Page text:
“Now, I’m by the tools … now, I’m by the linens,” responds McDowell, who once starred as Alex in the movie classic, “A Clockwork Orange.”
Continuing its trudge toward becoming a more media-centric service, Twitter on Tuesday announced a new version of its iOS and Android mobile applications, giving more prominence to photos and video in the stream.
Instead of needing to click through to see an attached photo in your Twitter timeline, now users will see previews of pictures and videos captured with Vine within the stream as they thumb through it.
It’s a simple yet logical move for the microblogging service, which until now has primarily been relied upon for text-based updates in real-time. With the rise of Instagram over the past few years, users have flocked to more visual platforms, preferring to thumb through images and videos.
The move comes as Twitter aims to broaden its appeal to users, only weeks before the company makes its public debut on the New York Stock Exchange. While practically ingrained into the mainstream media consciousness, Twitter’s user growth rate has slowed year over year; the company is home to around 230 million monthly active users, far short of Facebook’s billion-plus member network.
Not to mention the obvious appeal to advertisers, which will receive more prominent billing in the Twitter feed when including pictures and Vine videos within their tweets. (Digiday’s take on this is good.)
Facebook’s acquisition of Instagram did not help matters for Twitter. The microblogging network was in fierce competition with Facebook to acquire Instagram just a few years ago, but lost out to a last-minute billion-dollar offer directly from CEO Mark Zuckerberg.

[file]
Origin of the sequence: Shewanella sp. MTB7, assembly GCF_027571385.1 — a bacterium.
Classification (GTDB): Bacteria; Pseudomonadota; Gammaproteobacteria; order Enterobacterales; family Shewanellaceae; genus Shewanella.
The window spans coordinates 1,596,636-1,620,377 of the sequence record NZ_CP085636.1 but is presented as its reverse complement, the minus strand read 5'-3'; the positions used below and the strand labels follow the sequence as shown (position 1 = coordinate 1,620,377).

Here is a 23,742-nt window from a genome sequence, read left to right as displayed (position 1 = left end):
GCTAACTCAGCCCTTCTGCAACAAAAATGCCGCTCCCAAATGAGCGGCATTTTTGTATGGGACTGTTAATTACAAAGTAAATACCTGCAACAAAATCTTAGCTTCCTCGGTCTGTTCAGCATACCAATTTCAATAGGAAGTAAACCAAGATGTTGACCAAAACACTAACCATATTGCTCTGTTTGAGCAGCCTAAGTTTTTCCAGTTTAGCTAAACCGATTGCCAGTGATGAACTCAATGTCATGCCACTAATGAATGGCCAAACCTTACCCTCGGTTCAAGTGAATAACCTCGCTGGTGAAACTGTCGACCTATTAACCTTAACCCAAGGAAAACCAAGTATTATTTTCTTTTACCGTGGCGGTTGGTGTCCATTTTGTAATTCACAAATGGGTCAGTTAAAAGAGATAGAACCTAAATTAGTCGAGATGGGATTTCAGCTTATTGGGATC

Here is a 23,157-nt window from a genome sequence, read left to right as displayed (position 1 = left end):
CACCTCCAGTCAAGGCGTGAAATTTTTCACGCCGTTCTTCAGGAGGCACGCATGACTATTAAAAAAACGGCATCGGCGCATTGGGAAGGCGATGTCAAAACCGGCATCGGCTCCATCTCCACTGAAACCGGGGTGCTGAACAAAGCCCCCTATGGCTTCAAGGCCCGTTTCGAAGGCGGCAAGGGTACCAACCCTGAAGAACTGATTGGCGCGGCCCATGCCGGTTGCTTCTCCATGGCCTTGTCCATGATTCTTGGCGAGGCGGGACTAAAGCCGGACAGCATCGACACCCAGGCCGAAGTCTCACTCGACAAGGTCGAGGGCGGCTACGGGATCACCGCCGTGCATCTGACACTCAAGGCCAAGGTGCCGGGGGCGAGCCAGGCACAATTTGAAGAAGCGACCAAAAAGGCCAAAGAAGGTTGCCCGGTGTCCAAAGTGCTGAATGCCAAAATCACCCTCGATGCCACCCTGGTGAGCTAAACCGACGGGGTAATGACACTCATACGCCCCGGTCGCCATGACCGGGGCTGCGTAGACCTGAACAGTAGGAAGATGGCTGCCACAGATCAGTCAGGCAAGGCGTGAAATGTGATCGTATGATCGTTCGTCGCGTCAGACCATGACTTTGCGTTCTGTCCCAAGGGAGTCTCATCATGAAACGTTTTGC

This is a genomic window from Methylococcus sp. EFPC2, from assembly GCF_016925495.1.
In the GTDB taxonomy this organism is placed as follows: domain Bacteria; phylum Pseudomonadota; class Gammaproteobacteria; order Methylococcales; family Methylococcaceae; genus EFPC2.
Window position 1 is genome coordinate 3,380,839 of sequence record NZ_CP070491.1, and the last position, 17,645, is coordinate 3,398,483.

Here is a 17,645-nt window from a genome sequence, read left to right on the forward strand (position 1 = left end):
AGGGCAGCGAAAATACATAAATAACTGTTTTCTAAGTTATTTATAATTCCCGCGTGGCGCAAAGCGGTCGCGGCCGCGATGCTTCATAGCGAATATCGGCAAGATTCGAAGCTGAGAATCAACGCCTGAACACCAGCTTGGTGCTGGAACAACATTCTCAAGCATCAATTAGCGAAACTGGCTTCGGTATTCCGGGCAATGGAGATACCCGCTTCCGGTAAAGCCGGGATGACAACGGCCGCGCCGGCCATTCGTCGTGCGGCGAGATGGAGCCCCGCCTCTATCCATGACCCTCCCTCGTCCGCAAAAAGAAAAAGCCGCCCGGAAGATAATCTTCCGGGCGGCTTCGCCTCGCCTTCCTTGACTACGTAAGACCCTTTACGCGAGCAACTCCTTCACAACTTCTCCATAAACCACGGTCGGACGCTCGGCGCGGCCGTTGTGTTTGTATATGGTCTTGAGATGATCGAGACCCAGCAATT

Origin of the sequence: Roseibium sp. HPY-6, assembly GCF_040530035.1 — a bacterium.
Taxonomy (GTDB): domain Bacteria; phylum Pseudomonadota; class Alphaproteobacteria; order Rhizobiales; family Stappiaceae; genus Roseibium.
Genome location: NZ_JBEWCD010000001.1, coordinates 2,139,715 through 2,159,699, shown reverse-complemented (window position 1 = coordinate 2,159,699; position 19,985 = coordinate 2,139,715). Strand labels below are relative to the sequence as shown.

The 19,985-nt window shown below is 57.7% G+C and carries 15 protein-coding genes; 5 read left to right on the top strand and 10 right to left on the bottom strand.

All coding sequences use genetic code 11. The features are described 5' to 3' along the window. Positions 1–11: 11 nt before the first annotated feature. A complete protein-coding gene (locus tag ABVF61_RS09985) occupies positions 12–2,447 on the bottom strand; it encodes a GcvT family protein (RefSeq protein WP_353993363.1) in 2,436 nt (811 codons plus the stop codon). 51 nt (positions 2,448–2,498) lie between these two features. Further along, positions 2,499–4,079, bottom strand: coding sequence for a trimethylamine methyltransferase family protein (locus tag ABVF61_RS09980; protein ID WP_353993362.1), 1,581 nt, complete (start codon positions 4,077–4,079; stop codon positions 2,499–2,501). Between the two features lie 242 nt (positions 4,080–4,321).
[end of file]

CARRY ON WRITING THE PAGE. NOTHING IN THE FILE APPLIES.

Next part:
As a result, Instagram later rescinded the ability to preview its photos from within the Twitter stream, requiring users to click an extra link in order to reach the Instagram shots. Not only was it annoying for users, it was a blow to Twitter, which lost a great deal of rich visual content.
Shortly after Twitter received the heads-up late last year that Instagram would cut off its integration, the company scrambled to figure out a solution to bringing filters into the Twitter app itself, according to sources familiar with the matter. To do that, Twitter contracted the services of Aviary, an outside company responsible for much of Twitter’s photo filter product.
Twitter certainly learned from the whole situation. What you won’t see are previews of photos uploaded from nonTwitter products; only photos uploaded via Twitter’s apps and services will show up in preview form. Same goes for Vine videos (but not for YouTube videos). No word on whether that will change in the future.
Expect the download to roll out for Android and iPhones on Tuesday.
Since its inception, it has been tough to tell just how well Google’s social network, Google+, is doing. Every time Google+ releases a new set of user number statistics, their accuracy and methods are almost immediately called into question.